PKK

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Alerts   |   Turkey

CPJ calls for the release of VICE News reporters, fixer, in Diyarbakir, Turkey

New York, August 28, 2015--The Committee to Protect Journalists calls on authorities in the southeastern Turkish province of Diyarbakir to release British journalists Jake Hanrahan and Philip Pendlebury immediately. The journalists were on assignment with the U.S.-based global news channel VICE News when they, along with their fixer, were detained by police in Baglar district on Thursday, news reports said.

Alerts   |   Bahrain, Syria

Outlets banned in Bahrain and Syria over allegations of false news

New York, August 7, 2015--The Committee to Protect Journalists calls on authorities in Bahrain and the Kurdish-run territory of Syria to rescind two separate decisions this week to suspend the operations of three news outlets that fill a critical journalistic space in their respective areas. The three outlets have been accused of spreading false news and disunity, according to news reports.

Alerts   |   Turkey

Turkish authorities block access to news websites

New York, July 28, 2015--Turkish authorities blocked access to at least eight news websites in Turkey on Saturday amid what the government called a counter-terrorism operation, according to news reports. The Committee to Protect Journalists calls on Turkish authorities to restore access to the websites so that Turkish citizens can access news of public interest.

Letters   |   Turkey

CPJ calls on Turkish government to reverse anti-press measures

Dear Prime Minister Davutoğlu: The Committee to Protect Journalists is writing to express alarm at a fresh wave of anti-press actions in Turkey and to ask that you use the power of your office to reverse the measures.

Blog   |   Turkey

Turkey peace talks positive; press freedom still in peril

Turkish Prime Minister Recep Tayyip Erdogan is known for his intolerance to criticism. (Reuters/Peter Dejong/Pool)

Today, hope for peace between the government of Turkey and Kurdish rebels is closer than ever to becoming reality. A resolution to the conflict, after more than 30 years, could have ramifications for Turkey's standing as the world's worst jailer of journalists. According to CPJ research, three-quarters of the journalists imprisoned in Turkey are from the pro-Kurdish media.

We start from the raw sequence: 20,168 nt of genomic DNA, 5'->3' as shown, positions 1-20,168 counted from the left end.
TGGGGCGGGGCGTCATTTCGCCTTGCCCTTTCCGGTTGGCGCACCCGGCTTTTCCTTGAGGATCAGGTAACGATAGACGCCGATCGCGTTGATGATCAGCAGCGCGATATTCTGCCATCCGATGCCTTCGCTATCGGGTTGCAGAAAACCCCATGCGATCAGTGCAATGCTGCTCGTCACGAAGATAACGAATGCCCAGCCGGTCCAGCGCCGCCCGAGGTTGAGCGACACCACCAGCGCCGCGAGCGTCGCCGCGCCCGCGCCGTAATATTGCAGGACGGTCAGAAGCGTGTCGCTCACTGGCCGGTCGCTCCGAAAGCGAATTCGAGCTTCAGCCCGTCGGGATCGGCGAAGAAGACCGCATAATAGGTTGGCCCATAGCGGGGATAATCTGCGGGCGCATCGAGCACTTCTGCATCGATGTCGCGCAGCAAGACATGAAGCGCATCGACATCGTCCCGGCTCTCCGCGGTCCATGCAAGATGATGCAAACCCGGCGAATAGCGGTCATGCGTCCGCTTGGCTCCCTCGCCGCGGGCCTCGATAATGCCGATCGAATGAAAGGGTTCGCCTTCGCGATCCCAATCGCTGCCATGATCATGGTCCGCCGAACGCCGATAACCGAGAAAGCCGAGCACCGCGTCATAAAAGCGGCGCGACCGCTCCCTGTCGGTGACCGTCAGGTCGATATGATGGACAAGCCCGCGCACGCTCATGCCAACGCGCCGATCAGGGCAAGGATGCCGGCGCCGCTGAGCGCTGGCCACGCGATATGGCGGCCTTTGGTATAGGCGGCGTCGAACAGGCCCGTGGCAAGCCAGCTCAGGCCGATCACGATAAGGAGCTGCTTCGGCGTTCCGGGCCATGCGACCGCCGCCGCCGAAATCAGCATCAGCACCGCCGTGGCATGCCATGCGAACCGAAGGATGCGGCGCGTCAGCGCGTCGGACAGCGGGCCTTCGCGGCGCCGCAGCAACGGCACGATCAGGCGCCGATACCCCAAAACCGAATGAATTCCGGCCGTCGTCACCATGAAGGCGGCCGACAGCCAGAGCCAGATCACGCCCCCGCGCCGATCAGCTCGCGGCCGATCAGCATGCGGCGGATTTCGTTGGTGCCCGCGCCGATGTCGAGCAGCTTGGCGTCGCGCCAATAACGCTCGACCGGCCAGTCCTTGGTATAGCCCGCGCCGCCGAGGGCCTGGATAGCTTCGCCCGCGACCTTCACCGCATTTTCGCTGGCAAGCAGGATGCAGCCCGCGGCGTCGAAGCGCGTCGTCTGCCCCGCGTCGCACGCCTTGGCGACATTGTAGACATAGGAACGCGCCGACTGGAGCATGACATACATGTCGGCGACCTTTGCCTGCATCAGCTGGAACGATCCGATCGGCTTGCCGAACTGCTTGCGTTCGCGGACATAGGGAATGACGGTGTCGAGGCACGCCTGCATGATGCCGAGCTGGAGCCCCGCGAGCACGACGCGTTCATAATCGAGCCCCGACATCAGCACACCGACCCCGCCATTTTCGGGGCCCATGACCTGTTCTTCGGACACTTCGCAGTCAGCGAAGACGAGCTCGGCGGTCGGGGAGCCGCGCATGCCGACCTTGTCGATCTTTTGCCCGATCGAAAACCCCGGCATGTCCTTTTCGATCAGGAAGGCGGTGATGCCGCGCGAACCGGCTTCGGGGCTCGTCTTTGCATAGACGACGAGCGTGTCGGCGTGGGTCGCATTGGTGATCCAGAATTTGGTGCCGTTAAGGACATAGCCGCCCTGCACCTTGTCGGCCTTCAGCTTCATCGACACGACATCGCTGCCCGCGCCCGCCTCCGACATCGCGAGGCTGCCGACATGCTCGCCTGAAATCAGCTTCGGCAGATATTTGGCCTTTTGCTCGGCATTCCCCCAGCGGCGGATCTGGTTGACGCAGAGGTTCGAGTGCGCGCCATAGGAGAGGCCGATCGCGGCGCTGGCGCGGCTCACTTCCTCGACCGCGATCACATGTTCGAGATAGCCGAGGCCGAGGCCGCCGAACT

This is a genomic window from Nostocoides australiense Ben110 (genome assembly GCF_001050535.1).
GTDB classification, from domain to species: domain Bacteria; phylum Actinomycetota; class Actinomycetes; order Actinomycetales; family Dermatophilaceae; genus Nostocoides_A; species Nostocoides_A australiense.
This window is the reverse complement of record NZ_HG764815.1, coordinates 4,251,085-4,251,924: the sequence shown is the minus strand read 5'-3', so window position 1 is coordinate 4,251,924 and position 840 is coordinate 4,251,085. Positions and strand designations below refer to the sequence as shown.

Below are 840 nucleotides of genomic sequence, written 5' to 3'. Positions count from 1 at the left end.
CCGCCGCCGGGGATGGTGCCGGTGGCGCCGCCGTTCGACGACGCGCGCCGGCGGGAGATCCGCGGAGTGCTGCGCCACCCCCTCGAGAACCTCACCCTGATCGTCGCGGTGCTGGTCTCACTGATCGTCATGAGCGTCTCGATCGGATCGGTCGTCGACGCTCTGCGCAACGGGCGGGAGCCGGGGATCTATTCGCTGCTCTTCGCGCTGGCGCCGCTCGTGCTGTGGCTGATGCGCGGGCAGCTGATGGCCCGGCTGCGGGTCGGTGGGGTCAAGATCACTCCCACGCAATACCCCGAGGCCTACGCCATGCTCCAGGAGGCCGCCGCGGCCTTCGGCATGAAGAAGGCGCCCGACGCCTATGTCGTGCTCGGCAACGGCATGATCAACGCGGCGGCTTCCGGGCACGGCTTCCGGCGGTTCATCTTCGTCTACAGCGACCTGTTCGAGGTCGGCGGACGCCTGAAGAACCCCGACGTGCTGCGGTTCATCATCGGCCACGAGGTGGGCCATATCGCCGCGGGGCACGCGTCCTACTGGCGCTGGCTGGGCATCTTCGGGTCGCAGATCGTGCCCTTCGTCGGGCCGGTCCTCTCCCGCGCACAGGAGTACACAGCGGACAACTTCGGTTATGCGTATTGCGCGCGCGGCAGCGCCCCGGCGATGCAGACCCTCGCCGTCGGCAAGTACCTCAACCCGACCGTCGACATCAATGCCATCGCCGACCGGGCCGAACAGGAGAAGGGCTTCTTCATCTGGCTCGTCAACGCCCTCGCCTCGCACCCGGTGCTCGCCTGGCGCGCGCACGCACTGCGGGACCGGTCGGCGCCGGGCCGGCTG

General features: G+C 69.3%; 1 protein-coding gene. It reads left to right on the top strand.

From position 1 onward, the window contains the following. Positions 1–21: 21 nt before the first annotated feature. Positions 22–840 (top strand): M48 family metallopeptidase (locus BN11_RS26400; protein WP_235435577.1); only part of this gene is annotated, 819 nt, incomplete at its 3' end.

Alerts   |   Turkey

Kurdish journalists, media workers released in Turkey

Istanbul, February 11, 2013--The release of at least seven journalists and media workers from pretrial detention is a positive step toward restoring the press freedom climate in Turkey, the Committee to Protect Journalists said today.

Blog   |   Turkey

Turkey, jailer of journalists, hedges bets on democracy

Protesters mark the fifth anniversary of the killing of Turkish-Armenian editor Hrant Dink in Istanbul January 19, 2012. (Reuters/Osman Orsal)

More reporters are jailed in Turkey than in any other country in the world. According to CPJ's recent survey, at least 61 are imprisoned directly for their work, representing the second biggest media crackdown in the 27 years we have been documenting such records. (Only Turkey itself has rivaled the extent of this crackdown, when it jailed 78 journalists in 1996.) In the country hailed as the model moderate Islamic republic, how is this possible?

Blog   |   Turkey

Erdoğan tells media not to cover Kurdish conflict

Turkish Prime Minister Recep Tayyip Erdoğan instructed the country's journalists not to cover soldiers' deaths or other news related to the conflict with Kurd separatists. (AP)

Prime Minister Recep Tayyip Erdoğan of Turkey is known to lash out publicly at journalists of whose coverage he disapproves. He has called on media owners and editors to discipline reporters and columnists critical of his policies, particularly when it comes to the sensitive Kurdish issue. In more than a few cases, to avoid trouble, newsroom managers have listened and dismissed the staffers in question.

September 12, 2012 5:02 PM ET

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Blog   |   France, Germany, Turkey

Attacks on Zaman test EU-Turkey ties

Last week, suspected supporters of the Kurdistan Workers' Party (PKK), an armed group listed as a terrorist organization by the European Union and the United States, took their confrontation with the Turkish state to Western Europe, attacking the French and German offices of one of Turkey's most influential newspapers, Zaman.

February 22, 2012 11:20 AM ET

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Attacks on the Press   |   Egypt, Iran, Iraq, Israel and the Occupied Palestinian Territory, Lebanon, Morocco, Sudan, Tunisia, Turkey, Yemen

Attacks on the Press 2010: Middle East and North Africa Analysis

Suppression Under the Cover of National Security

A police trooper stands guard on a police vehicle outside a state security court in Sanaa, Yemen. (Reuters/Khaled Abdullah)

By Mohamed Abdel Dayem

Relying on an extensive network of sources in the military, government, and Islamist groups, Yemeni freelance journalist Abdulelah Shaea had become a frequent and pointed critic of the administration's counterterrorism efforts. By July, President Ali Abdullah Saleh's government had enough, dispatching security agents to seize and roughly interrogate Shaea for several hours about his reporting.

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